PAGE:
There is still no resolution to an investigation that started six months ago into allegations of misconduct at Kingsbury High School.

Although two former Kingsbury teachers said they were asked by investigators in the fall to hand over evidence of grade irregularities, the district and investigators would not comment on whether the probe has widened to include grade tampering.

Shelby County Schools suspended Principal Terry Ross with pay in August, about six weeks after former math teacher Alesia Harris accused Ross at a school board meeting of harassment and instructing another employee to change her students’ grades without her knowledge.

District officials said Monday the investigation is still ongoing and declined to provide further updates such as if Ross was still suspended with pay.

The Memphis law firm Butler Snow was hired by the district to investigate Ross. It’s the same firm that found a “pervasive” culture of improper grade changes at Trezevant High, the first school implicated in the scandal. Two Trezevant employees were fired as a result of the 2017 investigation.

The district has disciplined one other principal since the scandal surfaced at Trezevant High School. Monekea Smith, who led Hamilton High School, was demoted last year after district officials said her login credentials were used to meddle with grades. She lost her appeal last week.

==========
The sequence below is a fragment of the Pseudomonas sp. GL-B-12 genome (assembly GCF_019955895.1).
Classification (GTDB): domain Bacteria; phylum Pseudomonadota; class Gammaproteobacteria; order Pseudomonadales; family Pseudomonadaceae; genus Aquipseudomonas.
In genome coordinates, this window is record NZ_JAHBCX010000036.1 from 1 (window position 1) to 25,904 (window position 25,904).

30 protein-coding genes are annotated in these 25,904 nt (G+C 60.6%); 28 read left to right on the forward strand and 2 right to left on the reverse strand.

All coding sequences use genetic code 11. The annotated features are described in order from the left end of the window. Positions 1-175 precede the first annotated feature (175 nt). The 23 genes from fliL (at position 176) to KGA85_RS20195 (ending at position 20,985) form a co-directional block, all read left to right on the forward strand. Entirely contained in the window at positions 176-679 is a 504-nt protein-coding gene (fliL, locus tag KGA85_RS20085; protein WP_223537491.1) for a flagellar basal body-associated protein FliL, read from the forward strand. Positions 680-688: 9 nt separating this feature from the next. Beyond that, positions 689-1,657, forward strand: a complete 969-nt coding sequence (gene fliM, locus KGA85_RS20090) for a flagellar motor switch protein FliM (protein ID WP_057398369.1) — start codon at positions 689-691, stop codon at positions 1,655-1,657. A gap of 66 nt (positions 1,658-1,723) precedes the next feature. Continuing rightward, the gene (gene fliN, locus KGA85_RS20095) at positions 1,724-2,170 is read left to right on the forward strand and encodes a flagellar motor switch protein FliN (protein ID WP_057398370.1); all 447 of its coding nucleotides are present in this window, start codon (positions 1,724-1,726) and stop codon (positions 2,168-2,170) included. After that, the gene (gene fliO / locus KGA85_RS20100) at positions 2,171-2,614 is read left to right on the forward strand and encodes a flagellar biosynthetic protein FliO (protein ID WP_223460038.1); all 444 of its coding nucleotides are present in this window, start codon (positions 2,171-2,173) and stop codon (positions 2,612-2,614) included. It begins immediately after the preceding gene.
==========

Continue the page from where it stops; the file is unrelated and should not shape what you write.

Alesia Harris at the Shelby County Schools board meeting in June.
PHOTO CREDIT: Laura Faith Kebede/Chalkbeat

Last spring, in addition to Harris, three other teachers and a school counselor said Ross pressured them to promote students who had not earned a passing grade. Each filed complaints in the spring of 2018 that were kept in Ross’ personnel file, obtained through an open records request.

Shelby County Schools officials had dismissed Harris’ allegations as “inaccurate” in June because the district believed the grade changes were not intentional.

But after Harris came forward, the accounting firm the board had hired added Kingsbury High to its list of high schools it was investigating with high instances of grade changing. The firm’s investigation grew from seven to 11 schools, but ended in September after the firm cited a lack of adequate documentation.

As a result of the investigations, Shelby County Schools has restricted the number of employees authorized to make changes to a student’s report card or transcript, and requires monthly reports from principals detailing any changes to grades. The district has also said it will draft a new grade change policy and implement a new electronic grade-changing process.